On Thursday, North Dakota Attorney General Wayne Stenehjem sued the United States government for $38 million in funds to recoup the taxpayer money the state poured into policing Indigenous protesters over the site of the Dakota Access Pipeline. If only the state hadn’t wasted its money giving the construction companies all that free protection.
According to the Billings Gazette, the lawsuit is the second attempt by Stenehjem to have the feds foot the bill. The Gazette reported Stenehjem argued in an administrative request filed in July that the Army Corps of Engineers was responsible for allowing the protestors onto (stolen) federal land, and thus the federal government is responsible for footing the bill the state’s local police forces racked up. (It is extremely important to remember that the Department of Justice already gave North Dakota a $10 million grant, in addition to the much more suspect, damning $15 million the state was paid by—wait for it—pipeline developer Energy Transfer.)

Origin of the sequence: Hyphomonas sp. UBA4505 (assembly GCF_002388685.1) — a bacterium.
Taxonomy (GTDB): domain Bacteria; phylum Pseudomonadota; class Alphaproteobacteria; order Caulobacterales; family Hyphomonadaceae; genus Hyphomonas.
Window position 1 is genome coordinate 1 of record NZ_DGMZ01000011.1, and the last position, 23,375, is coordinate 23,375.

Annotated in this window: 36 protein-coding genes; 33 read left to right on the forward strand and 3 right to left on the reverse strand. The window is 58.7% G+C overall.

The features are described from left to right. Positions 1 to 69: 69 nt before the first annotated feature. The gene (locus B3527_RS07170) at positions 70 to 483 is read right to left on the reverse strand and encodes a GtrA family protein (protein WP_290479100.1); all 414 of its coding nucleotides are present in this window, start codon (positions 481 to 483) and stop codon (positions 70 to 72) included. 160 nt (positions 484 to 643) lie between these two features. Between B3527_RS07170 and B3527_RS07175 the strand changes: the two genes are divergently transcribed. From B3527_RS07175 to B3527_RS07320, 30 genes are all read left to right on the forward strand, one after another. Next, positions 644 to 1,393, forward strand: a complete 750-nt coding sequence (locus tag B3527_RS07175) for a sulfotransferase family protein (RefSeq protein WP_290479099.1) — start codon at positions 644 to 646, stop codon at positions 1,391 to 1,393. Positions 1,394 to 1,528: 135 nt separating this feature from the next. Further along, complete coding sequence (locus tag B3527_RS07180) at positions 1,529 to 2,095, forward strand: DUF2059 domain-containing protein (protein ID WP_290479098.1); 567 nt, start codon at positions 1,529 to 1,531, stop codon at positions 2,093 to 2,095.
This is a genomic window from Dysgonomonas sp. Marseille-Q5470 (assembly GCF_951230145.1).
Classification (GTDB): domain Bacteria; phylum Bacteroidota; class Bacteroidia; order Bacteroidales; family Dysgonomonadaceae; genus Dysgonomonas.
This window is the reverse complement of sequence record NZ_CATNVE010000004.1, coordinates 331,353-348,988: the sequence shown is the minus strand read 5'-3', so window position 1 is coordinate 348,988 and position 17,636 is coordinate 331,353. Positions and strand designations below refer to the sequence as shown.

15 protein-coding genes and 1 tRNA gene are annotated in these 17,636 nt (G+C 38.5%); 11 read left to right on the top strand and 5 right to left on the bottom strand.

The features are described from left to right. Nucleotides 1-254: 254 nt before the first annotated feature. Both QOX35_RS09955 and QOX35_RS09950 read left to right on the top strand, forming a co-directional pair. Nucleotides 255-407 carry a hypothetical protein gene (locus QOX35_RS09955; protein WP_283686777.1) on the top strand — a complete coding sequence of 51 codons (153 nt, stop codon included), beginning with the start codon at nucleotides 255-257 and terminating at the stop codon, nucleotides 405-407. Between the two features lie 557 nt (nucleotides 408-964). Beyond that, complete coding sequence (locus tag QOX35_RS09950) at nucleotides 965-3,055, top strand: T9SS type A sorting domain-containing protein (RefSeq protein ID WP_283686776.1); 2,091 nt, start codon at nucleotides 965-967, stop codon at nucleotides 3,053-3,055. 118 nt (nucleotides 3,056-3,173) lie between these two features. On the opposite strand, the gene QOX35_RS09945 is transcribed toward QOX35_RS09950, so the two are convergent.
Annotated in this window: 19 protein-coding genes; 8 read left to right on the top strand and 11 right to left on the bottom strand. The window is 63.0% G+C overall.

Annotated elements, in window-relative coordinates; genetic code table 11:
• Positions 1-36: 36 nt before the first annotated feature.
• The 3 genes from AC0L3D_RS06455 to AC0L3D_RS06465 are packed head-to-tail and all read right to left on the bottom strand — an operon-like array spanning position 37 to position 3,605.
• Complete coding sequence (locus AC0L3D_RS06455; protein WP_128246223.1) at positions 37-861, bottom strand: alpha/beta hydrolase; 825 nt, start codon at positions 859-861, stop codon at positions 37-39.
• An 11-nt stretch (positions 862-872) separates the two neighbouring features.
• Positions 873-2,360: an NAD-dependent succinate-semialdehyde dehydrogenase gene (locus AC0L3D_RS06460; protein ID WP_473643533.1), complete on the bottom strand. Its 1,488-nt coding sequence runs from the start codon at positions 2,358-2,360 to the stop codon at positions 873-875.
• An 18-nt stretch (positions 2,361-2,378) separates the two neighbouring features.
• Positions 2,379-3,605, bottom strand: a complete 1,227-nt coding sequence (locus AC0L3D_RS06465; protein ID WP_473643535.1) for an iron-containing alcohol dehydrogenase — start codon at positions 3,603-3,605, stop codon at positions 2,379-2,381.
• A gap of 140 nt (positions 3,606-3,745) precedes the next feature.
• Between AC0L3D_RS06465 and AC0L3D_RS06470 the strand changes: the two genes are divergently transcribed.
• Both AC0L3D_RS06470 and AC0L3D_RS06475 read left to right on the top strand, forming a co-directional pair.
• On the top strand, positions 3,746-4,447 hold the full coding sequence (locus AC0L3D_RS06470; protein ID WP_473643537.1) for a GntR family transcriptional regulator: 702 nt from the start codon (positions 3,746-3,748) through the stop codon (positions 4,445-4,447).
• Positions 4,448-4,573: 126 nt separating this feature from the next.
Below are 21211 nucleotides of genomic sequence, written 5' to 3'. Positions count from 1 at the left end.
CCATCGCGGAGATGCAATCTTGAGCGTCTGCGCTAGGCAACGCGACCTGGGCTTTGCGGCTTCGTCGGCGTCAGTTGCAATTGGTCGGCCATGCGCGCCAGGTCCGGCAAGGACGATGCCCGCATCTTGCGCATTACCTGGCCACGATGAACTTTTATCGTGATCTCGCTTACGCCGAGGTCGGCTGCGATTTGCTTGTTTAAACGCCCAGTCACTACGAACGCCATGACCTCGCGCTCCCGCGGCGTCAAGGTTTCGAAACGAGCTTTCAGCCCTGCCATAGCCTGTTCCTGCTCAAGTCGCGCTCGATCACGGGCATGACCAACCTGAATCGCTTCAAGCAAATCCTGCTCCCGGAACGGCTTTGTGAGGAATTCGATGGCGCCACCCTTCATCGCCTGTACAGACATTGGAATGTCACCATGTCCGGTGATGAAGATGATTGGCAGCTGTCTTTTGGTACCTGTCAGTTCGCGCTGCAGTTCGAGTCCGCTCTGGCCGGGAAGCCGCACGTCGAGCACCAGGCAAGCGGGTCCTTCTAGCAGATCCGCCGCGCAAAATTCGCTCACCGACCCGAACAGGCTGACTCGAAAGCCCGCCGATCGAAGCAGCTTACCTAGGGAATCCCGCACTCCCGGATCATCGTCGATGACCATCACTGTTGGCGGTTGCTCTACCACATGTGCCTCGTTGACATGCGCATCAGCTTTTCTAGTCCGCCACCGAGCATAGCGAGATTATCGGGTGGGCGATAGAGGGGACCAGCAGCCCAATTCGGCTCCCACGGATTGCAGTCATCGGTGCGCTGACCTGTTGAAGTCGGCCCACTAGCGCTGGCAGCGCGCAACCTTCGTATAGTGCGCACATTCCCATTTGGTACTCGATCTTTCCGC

If you can get through it without cracking up, I encourage you to read the argument—offered by a white man, claiming that “dangerous” Native people trespassed on American land—that is supposedly going to convince the federal government to hand over $38 million.
“Those organized protests, launched from large makeshift encampments illegally located on federal lands, involved frequent outbreaks of dangerous, unsanitary, and sometimes life-threatening activities,” Stenehjam wrote, per the Gazette.
As another one of my colleagues already pointed out: Who, exactly, told you to fight the protestors in the first place, North Dakota?